Tomato workers bring out some big names in march against Publix

By Ashley Jeffery, Reporter
Last Updated: Saturday, March 10, 2012

Music played as hundreds marched, rallying for Publix to sign the Coalition of Immokalee’s Fair Food Agreement.

Many of the marchers fasted for six days in hopes of changing the company’s mind about how workers are paid for picking tomato crops.

 “I went hungry so my son and all of our son’s won’t have to be in the future,” worker Lucas Benitez said. “We don’t want our sons to have to suffer the same things that are happening right now in the fields.”

The coalition is asking the company for an extra penny per pound for tomatoes harvested by the workers. Coalition leaders say for four decades, workers have been getting the same low pay, which has been far below minimum wage.

“Farm workers earn 45 cents a bucket for a 32-pound bucket of tomatoes,” said Hon. Laura Safer Espinoza of the Fair Food Standards Council. “That means they have to pick over two tons of tomatoes to make minimum wage daily.”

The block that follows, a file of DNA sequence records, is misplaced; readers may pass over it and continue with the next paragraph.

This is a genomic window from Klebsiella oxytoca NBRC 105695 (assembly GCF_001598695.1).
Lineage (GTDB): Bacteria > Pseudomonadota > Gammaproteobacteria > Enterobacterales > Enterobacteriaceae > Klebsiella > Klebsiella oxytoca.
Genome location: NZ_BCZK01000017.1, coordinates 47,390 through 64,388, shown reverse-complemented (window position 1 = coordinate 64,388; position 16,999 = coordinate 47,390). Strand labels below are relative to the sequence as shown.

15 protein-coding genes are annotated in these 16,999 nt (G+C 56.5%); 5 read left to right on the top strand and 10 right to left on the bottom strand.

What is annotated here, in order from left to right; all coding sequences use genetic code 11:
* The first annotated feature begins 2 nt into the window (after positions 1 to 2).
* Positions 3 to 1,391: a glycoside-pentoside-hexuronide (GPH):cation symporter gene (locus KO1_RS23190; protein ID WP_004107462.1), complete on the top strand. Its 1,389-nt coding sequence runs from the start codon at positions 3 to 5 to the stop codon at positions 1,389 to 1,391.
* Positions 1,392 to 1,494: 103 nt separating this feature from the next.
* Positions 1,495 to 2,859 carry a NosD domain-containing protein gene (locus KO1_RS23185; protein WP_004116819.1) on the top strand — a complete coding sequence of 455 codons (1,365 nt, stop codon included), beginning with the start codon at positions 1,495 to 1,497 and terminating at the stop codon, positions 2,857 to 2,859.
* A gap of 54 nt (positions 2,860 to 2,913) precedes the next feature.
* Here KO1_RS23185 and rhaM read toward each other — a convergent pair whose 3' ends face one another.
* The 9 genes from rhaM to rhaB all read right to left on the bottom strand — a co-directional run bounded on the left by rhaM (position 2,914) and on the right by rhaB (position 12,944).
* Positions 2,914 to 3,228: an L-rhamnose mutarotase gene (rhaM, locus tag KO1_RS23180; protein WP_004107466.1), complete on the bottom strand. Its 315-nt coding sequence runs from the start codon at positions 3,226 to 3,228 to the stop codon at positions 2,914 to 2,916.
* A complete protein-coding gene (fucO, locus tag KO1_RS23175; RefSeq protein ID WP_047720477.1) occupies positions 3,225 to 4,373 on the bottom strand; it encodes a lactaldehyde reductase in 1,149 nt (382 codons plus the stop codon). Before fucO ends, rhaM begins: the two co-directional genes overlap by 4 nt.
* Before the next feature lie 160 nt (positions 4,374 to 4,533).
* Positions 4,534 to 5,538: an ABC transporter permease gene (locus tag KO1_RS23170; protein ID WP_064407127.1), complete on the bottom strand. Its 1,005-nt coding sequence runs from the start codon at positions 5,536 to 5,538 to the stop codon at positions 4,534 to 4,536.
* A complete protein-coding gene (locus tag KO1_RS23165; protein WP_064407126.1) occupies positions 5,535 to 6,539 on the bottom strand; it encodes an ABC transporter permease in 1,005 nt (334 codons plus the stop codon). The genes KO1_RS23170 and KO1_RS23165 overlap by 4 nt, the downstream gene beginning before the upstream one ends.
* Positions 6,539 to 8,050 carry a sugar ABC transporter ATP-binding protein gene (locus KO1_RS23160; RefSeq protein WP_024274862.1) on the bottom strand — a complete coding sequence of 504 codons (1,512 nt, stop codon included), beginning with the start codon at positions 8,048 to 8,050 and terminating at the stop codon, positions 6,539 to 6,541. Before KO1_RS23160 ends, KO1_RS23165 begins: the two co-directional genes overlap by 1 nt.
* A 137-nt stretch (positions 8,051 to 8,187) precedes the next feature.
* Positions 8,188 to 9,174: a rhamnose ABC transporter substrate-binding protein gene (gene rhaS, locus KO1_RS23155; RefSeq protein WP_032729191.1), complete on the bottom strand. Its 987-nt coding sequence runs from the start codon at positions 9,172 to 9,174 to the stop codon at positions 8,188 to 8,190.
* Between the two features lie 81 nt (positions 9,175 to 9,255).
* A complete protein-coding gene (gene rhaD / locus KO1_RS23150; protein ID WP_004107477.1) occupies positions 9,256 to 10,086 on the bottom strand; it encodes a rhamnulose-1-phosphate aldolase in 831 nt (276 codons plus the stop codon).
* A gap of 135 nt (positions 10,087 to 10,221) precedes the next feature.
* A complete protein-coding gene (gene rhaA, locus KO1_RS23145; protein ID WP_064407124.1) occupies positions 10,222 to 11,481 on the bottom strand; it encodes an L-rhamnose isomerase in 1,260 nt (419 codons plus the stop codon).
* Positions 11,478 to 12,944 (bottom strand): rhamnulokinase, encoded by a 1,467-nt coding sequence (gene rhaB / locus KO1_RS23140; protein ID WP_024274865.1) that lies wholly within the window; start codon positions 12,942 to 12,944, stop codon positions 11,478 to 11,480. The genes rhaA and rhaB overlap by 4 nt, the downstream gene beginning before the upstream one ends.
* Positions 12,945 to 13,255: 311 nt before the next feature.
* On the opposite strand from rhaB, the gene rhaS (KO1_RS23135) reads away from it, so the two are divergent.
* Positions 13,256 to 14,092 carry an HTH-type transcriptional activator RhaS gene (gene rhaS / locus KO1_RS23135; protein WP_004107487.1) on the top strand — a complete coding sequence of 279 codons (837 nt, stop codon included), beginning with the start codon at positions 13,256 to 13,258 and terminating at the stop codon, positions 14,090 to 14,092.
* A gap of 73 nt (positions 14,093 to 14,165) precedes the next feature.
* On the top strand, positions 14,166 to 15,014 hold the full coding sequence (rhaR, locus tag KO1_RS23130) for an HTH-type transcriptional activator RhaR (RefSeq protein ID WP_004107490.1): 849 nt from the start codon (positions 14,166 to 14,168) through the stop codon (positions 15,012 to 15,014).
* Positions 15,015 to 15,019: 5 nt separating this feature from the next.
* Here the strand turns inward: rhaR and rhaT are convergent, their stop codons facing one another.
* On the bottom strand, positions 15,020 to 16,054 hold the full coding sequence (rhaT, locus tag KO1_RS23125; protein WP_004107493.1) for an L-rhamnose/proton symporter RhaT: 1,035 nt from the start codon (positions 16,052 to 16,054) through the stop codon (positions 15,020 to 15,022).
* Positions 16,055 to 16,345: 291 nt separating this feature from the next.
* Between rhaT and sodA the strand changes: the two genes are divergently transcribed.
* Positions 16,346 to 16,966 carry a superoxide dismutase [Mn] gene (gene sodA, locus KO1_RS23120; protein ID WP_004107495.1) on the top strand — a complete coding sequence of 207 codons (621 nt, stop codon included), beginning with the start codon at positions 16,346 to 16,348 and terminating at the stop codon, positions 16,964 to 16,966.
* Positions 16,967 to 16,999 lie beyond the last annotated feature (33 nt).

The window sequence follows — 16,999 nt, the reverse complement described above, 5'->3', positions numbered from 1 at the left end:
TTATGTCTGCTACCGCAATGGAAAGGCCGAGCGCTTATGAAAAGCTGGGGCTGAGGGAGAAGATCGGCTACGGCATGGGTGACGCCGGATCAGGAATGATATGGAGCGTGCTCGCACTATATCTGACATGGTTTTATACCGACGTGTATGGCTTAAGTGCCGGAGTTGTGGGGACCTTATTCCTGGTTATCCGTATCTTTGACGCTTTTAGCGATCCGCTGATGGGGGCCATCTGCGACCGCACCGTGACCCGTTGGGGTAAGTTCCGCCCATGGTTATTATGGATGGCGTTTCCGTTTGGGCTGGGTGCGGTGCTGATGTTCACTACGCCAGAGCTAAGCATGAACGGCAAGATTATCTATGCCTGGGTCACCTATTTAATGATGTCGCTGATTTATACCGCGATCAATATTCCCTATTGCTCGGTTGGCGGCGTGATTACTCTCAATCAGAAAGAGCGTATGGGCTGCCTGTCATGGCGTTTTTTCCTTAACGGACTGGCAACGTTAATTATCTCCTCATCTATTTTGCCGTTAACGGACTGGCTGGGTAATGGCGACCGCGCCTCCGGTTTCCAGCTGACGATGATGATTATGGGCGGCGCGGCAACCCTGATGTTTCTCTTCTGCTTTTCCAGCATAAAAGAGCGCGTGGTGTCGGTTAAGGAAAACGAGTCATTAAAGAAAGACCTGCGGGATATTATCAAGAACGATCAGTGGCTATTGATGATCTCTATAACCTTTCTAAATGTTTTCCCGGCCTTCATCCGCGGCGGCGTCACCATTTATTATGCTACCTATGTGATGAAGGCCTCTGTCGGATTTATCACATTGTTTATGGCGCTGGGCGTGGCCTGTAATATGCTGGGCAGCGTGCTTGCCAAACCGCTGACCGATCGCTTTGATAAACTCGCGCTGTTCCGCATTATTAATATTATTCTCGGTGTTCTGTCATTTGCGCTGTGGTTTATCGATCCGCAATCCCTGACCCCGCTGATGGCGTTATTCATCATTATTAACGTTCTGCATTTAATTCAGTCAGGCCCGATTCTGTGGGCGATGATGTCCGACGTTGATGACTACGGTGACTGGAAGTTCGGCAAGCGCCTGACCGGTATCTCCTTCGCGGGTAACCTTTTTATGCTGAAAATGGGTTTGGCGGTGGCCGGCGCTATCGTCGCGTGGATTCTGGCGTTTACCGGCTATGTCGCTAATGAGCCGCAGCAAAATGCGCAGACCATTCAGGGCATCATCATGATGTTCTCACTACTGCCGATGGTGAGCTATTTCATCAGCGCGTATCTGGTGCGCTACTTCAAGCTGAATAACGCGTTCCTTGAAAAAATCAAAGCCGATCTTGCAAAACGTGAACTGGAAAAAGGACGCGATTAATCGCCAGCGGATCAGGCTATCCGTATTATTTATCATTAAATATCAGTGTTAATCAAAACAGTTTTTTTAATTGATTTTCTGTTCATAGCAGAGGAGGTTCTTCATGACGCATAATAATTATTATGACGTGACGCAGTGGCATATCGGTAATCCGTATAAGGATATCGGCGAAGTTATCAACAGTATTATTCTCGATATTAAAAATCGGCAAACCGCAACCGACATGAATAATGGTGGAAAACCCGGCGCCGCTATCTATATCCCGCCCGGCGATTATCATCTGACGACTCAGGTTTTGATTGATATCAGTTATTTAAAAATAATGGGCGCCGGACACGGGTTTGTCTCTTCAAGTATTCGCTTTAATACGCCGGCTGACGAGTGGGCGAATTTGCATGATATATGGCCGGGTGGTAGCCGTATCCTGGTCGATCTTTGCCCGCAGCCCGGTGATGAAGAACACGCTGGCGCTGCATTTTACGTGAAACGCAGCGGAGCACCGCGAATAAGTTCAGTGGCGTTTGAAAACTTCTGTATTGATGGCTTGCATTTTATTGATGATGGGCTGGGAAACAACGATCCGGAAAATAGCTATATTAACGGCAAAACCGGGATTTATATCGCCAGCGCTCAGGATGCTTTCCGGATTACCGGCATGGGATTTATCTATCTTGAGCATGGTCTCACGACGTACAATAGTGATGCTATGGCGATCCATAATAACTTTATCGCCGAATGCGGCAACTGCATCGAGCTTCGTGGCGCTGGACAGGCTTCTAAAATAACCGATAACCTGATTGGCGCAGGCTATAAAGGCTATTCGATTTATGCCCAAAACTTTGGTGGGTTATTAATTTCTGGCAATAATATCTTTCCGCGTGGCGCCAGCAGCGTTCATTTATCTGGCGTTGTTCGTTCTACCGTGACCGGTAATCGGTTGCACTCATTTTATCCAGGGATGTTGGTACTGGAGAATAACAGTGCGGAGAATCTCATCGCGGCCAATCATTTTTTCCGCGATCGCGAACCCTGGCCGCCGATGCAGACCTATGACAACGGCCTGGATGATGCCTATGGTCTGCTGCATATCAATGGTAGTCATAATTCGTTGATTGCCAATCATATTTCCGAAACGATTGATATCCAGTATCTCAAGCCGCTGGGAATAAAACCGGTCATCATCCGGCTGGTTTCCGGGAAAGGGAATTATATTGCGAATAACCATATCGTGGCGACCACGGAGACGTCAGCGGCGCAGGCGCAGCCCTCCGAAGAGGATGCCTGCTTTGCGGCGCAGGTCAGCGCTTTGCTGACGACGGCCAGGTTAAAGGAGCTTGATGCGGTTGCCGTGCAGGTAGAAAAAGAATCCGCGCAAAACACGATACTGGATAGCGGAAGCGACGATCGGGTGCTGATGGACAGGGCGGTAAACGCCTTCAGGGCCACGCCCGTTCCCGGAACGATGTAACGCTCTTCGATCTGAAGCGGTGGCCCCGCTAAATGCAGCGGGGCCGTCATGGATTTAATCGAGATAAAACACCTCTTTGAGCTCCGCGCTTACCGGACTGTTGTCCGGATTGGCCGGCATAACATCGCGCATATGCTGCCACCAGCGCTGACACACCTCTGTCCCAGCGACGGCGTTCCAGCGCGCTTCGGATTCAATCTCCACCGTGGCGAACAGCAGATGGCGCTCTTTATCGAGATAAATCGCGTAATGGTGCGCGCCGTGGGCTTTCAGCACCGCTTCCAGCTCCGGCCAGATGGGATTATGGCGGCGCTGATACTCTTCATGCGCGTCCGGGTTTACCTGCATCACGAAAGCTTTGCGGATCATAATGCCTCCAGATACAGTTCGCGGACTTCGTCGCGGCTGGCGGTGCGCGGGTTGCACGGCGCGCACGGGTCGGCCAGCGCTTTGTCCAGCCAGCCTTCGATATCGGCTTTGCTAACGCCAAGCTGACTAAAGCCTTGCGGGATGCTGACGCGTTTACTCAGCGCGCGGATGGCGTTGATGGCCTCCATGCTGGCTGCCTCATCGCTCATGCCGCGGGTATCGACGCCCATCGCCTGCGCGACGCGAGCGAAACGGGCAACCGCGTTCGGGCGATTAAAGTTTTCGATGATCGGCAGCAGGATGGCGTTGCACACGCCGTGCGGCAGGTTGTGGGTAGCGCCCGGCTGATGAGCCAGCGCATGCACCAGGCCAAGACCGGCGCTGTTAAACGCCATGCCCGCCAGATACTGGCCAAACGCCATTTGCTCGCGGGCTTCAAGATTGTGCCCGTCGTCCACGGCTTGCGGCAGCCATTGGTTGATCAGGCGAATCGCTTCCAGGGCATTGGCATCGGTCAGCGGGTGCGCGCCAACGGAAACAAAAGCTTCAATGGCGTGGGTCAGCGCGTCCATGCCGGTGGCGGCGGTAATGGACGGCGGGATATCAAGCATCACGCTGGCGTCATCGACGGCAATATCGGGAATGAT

Some big names even made their way to Lakeland to support the workers.

Ethel Kennedy, the widow of Robert F. Kennedy, spoke against Publix, saying the company has the means to make it all fair.

“People want fairness and social justice,” Ethel Kennedy said.

“Publix can do it,” Robert F. Kennedy Jr. said. “But Publix is digging in its heels and saying, ‘we’re going to stop human rights right here at the door of Publix.’”

A Publix spokesperson said that while the company understands the workers’ frustrations, they won’t be signing the agreement.

“We will pay more for the tomatoes – a penny more, five cents more, 10 cents more, whatever it is the industry wants us to pay – but we can’t pay the farm workers directly,” company spokeswoman Shannon Patten said.

But the workers say that’s not good enough, and they deserve so much more.